Journey into the Last Wild Valleys of British Columbia's Midcoast
At the foot of the waterfall are fresh tracks of black bear and gray wolf, though gray wolves in this part of central coastal British Columbia are sometimes black and black bears occasionally white. We slip into our canoe and push off. Chum and pink salmon explode in the shallow tail of the run. I steer the small craft down a black tongue of water into the next pool, where the Aaltanhash River levels out into a mile-long stretch of quiet water before the next set of cascades dumps into the tidal flat of the fjord.
We duck under an ancient deadfall of red cedar cushioned with a jade cover of moss, paddling quietly, drifting when possible, down the fathom-deep tannic river. Ravens croak and a belted kingfisher squawks a loud complaint. Ahead, an immature bald eagle rises off a towering snag of Sitka spruce. A single tail feather separates from the bird and falls away, swaying as it descends, scattering golden light in the dappled Canadian sunshine that filters through the muted green of western hemlock, cedar, and spruce. I stroke into an eddy and scoop up the mottled feather, a good omen.
A half mile farther, we round a bend and freeze: on the right bank a plump black bear browses on huckleberries. We drift motionlessly toward the bear, who hasn't seen us. The bear checks out a dog-salmon carcass, but leaves it where it lies; the fishing is better downriver. He is walking atop a log, grazing on the streamside vegetation, as we drift up to him. His head reappears with a mouthful of grass and forbs, and we hold our breath: the bear, though less than twenty feet away, hasn't spotted us yet. This is natural. Danger doesn't drift down the Aaltanhash in a red plastic log within this bear's universe. We float away from the bear. Suddenly, he sees us. His ears pop up, his mouth falls open, and a mouthful of grass falls into the water. We suppress our giggles. After about thirty seconds of sizing us up, the bear decides to ignore us, and goes back to browsing. He behaves as if he has never seen a human, as if he has yet to learn to fear man - a situation that may soon change.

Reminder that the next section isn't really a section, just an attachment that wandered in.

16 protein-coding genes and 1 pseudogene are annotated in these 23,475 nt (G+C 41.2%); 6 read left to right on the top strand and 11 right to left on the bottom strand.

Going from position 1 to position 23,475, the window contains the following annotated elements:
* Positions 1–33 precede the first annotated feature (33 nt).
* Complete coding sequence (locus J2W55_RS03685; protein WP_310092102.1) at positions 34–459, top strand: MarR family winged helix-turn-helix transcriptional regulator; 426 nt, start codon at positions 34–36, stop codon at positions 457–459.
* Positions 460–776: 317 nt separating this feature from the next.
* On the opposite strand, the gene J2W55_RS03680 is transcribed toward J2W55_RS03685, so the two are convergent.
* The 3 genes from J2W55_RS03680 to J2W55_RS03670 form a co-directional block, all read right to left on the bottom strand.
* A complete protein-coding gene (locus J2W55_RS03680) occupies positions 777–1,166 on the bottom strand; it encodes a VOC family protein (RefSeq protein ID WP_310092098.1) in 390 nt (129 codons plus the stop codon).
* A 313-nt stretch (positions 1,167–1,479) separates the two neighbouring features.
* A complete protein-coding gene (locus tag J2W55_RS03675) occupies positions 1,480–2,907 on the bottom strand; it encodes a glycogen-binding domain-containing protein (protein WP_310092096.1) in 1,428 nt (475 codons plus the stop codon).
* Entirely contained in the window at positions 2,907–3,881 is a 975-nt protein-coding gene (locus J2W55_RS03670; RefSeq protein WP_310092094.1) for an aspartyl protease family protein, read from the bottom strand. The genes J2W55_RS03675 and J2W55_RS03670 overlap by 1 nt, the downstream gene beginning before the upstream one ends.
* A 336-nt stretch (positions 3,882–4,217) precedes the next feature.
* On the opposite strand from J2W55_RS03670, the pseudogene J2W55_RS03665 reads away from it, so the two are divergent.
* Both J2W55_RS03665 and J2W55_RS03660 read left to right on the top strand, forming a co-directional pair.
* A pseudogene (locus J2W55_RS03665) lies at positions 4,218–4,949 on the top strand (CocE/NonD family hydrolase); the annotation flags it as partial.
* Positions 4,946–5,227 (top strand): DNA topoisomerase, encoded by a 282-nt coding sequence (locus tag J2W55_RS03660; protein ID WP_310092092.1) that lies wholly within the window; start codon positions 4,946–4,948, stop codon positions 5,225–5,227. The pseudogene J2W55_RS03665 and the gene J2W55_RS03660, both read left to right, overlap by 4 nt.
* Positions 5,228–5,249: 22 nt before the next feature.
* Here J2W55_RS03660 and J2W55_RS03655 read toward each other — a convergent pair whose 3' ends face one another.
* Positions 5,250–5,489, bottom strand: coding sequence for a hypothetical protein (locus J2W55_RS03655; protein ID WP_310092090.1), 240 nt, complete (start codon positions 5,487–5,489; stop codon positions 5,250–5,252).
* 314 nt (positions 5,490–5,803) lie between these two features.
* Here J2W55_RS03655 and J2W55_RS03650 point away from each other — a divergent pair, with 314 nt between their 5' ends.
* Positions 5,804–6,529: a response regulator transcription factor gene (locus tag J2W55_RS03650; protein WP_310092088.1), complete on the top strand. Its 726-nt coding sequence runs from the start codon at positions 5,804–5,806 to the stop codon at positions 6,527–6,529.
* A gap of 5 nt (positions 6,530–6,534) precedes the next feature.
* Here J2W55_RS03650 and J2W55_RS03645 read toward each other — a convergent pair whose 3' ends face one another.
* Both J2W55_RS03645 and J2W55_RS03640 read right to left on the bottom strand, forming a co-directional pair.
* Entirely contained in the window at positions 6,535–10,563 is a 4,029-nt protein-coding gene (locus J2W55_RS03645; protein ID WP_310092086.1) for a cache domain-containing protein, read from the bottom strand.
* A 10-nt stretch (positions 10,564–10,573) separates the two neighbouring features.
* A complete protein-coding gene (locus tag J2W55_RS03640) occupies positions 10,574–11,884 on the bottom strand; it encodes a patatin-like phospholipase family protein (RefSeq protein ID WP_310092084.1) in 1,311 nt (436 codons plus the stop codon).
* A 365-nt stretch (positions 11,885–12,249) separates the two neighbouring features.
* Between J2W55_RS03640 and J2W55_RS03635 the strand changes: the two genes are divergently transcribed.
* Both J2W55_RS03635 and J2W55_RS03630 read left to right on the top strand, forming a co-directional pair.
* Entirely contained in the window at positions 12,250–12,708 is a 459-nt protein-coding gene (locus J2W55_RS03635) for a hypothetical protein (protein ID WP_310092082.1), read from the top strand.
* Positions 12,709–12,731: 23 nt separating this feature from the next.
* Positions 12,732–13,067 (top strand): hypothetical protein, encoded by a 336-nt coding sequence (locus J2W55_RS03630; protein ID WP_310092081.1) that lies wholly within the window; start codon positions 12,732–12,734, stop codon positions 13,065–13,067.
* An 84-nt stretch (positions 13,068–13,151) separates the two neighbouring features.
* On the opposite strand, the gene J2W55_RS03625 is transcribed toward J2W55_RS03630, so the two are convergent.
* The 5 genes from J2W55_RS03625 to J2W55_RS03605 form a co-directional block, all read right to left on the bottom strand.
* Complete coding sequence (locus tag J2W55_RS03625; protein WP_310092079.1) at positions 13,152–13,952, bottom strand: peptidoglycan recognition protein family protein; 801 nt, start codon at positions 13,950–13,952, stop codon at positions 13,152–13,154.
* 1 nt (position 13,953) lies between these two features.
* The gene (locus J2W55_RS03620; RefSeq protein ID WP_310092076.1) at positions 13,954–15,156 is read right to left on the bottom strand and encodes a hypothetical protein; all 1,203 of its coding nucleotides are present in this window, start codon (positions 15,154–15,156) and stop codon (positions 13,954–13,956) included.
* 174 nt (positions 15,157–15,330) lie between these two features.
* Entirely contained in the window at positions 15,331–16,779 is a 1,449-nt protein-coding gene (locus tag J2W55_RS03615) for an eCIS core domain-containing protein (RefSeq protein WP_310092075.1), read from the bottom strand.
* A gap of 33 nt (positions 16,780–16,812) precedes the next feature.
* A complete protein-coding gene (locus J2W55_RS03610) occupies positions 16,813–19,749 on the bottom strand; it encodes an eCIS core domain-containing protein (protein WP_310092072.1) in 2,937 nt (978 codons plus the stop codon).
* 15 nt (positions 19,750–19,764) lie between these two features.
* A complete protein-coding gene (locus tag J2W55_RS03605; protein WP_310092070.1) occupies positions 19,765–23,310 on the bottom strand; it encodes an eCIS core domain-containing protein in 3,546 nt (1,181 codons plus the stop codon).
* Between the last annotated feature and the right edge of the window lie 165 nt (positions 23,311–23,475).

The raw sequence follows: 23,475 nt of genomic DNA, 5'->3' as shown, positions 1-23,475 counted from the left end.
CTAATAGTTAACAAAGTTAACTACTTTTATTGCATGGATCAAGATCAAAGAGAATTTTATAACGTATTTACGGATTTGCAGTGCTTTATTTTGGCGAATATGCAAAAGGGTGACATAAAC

This bear, though his coat is black, is a "spirit bear," a race of coastal mainland black bears named for the one in every ten of them that is born white. The white bears are not albinos; their eyes are dark. Rather, all the spirit bears (also known as Kermode bears) carry a recessive gene that causes this white color phase. A white-phase mother may have three black cubs, or a black-phase mom could have cubs born white, black, and cinnamon. The range of the spirit bear, which some experts consider a subspecies of Ursus americanus, extends north to Prince Rupert and south to about the end of Vancouver Island. Almost all, however, are found on Princess Royal, Gribbell, and Pooley islands and the adjacent mainland coast. They depend on salmon, which thrive only in cool, clean stream water, and their presence here speaks more clearly than anything else of the health of these pristine river valleys.
But these valleys also grow the big trees coveted by timber companies. And now, with the commercially operable, easily accessible old-growth forests to the south mostly logged and cheap timber harder to come by, industry is beginning to look north to the realm of the spirit bear.
The watersheds of the British Columbia (B.C.) coast, along with Alaska, hold the last great …